Developing Management Skills

Developing Management Skills


As you advance in your nursing proficiency, you will eventually take over some managerial tasks. You may even be asked to become a nurse manager. Just because you take on some managerial tasks does not necessarily make you a nurse manager rather than just a nurse performing some managerial tasks. Also, just because you are an excellent clinical nurse does not mean that you will become an excellent manager. In some organizations, the only promotion opportunities occur through progression to management. If you do not see yourself in such a role, it will be important for you to work in an organization that also has promotion opportunities for nurses who remain at the bedside. The competencies of a nurse manager need to be developed, and the process of manager development occurs through education, mentorship, and professional growth. As discussed in Chapter 1, management is not synonymous with leadership, although management is a part of leadership.

As stated in Chapter 1, management and leadership are different. To review (Bennis, 1994, p. 45):

Management is a complex process of coordinating and directing the actions of others to accomplish an organization’s objectives. It also involves the assignment of resources to these groups so that the objectives can be met. It is achieved through six functions: planning, staffing, organizing, directing, controlling, and decision making (Carroll, 2006).

Planning determines what needs to be done. This may refer to what needs to be done for a single shift or for a longer period, such as the year. Staffing refers to the selection and assignment of specific people to accomplish the tasks (see Chapter 3 for discussion on delegation). Organizing is the process of coordinating all resources to meet the goals. Organizing is a fluid activity requiring knowledge of the organization and people and having the ability to alter the plan, staffing and organization if the goals are not being met. Directing deals with the skills necessary to motivate the staff to accomplish the assigned tasks. In this activity, you need to be able to provide the proper resources, set clear goals, and foster a work environment that encourages goal achievement. Controlling is accomplished through the setting of professional standards, compliance with standards of performance, and the ability to lead a staff to excellence. Last, decision making is the result of these five actions. According to Sullivan and Decker (2001), the key steps of decision making are (1) identification of the problem, (2) establishment of criteria that can evaluate potential solutions to the problem, (3) seeking alternative solutions, and (4) selection of the best alternative based on the organizational mission, vision, strategic objectives, and available resources.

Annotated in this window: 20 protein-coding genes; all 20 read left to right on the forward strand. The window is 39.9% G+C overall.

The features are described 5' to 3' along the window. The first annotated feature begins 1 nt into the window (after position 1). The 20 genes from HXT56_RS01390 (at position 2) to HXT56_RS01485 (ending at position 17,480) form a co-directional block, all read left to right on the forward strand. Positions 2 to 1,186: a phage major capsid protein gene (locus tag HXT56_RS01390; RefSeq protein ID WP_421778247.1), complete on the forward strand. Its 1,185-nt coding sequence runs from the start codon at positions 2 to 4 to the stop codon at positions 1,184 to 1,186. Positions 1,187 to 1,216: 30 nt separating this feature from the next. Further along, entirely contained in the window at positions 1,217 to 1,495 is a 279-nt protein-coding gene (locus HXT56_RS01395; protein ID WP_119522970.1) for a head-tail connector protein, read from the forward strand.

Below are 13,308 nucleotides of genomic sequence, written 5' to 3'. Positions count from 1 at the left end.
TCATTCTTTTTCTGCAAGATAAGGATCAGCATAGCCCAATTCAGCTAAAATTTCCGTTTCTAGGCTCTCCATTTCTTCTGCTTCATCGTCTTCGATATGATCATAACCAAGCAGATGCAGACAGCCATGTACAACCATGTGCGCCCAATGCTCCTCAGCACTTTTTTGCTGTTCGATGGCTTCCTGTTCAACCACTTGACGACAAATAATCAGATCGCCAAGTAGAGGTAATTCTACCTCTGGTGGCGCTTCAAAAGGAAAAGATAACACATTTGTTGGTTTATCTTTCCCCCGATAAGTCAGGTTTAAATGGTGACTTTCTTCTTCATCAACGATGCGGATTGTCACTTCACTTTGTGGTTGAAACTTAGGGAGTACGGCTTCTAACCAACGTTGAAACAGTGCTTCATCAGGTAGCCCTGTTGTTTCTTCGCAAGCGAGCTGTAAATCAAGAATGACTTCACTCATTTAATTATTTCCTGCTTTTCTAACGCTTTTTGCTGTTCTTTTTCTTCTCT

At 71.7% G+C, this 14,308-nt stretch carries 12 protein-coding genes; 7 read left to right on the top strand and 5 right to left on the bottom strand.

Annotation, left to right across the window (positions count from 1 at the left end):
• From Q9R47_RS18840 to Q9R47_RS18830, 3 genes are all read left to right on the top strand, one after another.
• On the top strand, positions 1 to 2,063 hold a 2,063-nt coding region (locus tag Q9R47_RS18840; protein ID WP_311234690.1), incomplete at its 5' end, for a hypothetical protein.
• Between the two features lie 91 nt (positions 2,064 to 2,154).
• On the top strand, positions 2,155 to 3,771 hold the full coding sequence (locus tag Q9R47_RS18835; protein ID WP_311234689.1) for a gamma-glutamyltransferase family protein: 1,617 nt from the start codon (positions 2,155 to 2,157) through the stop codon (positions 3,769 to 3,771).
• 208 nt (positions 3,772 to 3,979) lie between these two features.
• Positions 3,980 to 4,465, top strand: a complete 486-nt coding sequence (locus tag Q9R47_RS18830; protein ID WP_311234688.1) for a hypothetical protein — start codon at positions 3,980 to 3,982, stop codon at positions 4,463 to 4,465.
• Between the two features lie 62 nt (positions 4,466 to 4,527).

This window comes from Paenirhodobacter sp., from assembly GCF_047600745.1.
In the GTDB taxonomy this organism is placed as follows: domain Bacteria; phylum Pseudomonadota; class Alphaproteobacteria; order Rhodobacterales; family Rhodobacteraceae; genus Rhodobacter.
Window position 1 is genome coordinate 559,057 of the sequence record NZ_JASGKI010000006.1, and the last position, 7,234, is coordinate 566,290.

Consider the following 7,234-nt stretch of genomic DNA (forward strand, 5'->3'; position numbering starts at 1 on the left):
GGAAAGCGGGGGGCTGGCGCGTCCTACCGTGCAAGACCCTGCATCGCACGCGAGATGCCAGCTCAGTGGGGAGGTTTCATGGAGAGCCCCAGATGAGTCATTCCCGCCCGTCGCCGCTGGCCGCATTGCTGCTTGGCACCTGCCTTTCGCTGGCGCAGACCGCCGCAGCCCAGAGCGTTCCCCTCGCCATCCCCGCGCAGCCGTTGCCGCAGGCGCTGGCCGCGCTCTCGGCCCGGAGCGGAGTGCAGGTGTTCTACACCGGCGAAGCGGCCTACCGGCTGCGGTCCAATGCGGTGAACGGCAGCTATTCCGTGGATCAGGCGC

There are levels of patient care management in most institutions. The organizational structure of the organization will determine the titles and the span of authority of the various levels of patient care management (Box 9-1).


The first-level manager, also known as a first-line manger, nurse manager, or head nurse, is responsible for supervising the work or nonmanagerial personnel and the day-to-day activities of a specific work unit or units (Box 9-2). This manager is responsible for the units on a 24-hours-a-day/7-days-a-week basis.

Key tasks for a first-line nurse manager may include the following (adapted from Carroll, 2006, p. 32):

• Preparation of orientation schedule in collaboration with nursing education department

• Submission of time schedules for nursing shifts

• Staff assignments for patient care during shifts

• Making budget recommendations to the middle and upper levels of management. These budget needs are made based on unit needs and patient acuity (see Chapter 14)

• Calculating the amount of staff needed per shift, per day, etc. This will also include the alteration of staffing plans based on emergencies, sick calls, and changes in patient acuity

• Making daily patient rounds

• Conducting staff meetings

• Conducting employment reviews, including counseling reports and termination

• Interviewing potential staff members (this is often done in conjunction with middle management)

• Participating in performance improvement activities; review of unit performance on CORE measures, National Patient Safety Goals, and other unit-based performance indicators

• Setting goals with individual staff and for patient care areas

• Maintaining current knowledge of the profession


The middle-level manager, also known as supervisor, director, or assistant or associate director of nursing, supervises a number of first-level managers. These managers usually are within the same specialty or the same geographic location. They may spend more time planning, evaluating, and coordinating and less time with direct patient care supervision than the first-line manager (Box 9-3). They are responsible for the people and activities within the departments they supervise on a 24-hours-a-day/7-days-a-week basis.

Key tasks that the middle level manager may perform include the following (adapted from Carroll, 2006, p. 33):

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Dec 3, 2016 | Posted by in NURSING | Comments Off on Developing Management Skills

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